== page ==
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Verses from the Heart: Exploring Emotions Through Poetry


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    Tia Micunovic

Tuesday 10th October is World Mental Health Day. Now, more than ever before, we need to break the stigma around talking around mental health and make it as easy as possible for everyone to access the help they need. In the UK, 15% of people are experiencing mental health problems in the workplace and 13% of all sickness absence days in the UK are attributed to mental health conditions. [1]


That’s why at EVORA we have nearly a dozen Mental Health first aiders trained and ready to help. Whether you just need to talk to someone or need to be signposted to where you can get more help, we are here, ready and with an outstretched hand.


When I’m having a mental health dip, I find it therapeutic to write poems. For me, it’s a release of all the negative emotions onto paper. By the time I’ve finished writing, I feel calmer and able to process my emotions better. The one below was written after a period when I’d written multiple poems and was very nearly at peace with my situation. This poem reflects the process of getting towards a peaceful place. I’d like to share this with you now, and hope that you too have the tools available to you to look after your mental health. From knowing when to go take a walk or read a book, to do something creative, right up to seeking professional aid.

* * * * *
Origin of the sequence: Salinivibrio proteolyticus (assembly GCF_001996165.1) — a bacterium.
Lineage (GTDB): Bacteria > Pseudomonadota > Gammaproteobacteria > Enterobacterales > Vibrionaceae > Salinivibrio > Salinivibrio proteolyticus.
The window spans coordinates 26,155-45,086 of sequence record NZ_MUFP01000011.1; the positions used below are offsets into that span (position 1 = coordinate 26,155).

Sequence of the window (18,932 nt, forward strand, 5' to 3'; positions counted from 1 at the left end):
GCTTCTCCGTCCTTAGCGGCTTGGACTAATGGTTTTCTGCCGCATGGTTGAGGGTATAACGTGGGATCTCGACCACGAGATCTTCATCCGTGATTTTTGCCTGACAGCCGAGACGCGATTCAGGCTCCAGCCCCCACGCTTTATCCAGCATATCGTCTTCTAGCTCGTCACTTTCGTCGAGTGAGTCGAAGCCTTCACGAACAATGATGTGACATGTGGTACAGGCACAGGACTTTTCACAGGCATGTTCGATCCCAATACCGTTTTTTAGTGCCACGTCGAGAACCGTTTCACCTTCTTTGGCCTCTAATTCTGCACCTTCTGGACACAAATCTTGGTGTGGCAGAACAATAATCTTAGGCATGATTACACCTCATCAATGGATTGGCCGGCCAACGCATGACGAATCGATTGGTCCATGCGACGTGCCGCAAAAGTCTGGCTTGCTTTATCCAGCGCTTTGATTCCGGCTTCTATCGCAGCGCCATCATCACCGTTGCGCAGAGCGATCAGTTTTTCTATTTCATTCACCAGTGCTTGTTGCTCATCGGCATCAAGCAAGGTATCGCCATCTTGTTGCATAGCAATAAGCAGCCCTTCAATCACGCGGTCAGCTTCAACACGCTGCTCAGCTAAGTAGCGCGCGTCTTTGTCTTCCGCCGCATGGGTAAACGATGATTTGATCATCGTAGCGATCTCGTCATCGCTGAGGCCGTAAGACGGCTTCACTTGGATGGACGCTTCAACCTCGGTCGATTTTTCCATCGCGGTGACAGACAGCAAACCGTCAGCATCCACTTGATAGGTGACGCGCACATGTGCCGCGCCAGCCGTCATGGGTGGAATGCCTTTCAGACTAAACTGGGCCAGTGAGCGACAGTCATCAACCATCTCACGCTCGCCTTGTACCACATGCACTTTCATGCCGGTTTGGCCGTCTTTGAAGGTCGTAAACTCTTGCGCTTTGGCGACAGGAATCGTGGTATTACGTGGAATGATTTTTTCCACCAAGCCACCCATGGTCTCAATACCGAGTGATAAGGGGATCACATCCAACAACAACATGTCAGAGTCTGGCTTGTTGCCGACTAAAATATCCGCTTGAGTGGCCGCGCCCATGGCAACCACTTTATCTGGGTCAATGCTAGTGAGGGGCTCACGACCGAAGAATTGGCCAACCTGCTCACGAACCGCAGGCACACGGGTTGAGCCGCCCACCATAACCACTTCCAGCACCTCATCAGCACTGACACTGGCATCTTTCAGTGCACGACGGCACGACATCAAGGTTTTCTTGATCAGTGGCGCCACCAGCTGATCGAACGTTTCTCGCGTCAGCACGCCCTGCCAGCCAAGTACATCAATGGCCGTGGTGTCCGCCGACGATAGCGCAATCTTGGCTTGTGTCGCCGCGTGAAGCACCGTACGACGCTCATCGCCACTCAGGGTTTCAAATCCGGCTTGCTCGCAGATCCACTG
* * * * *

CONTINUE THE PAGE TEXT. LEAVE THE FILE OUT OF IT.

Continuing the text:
Why do my poems only come from sadness?

From depression and worry and fear?

Can you only bare your soul when it’s splintering?

When happiness doesn’t feel so near?


Do poems come from vulnerability?

From a lack of independence and pain?

When the world feels like it’s breaking,

Earthquakes, drought, floods, and rain.


Is rhyming a form of therapy then?

To make sense of it all in black and white,

So that you want to get better and keep going

So that you don’t give up on the fight?


Maybe it’s the way you can control the words

Make them fit your lines and your timing

Make the words jump, be jolly and bright

All through a terrible use of rhyming


Yet I feel the tears dry up,

And desperation and sadness goes back.

Maybe poems are like plaster on an old broken wall

All those words start to fill up that gaping crack.


So I’ll write one more poem, one more verse, one more line.

And by the end, you’ll see, I think I’ll be fine.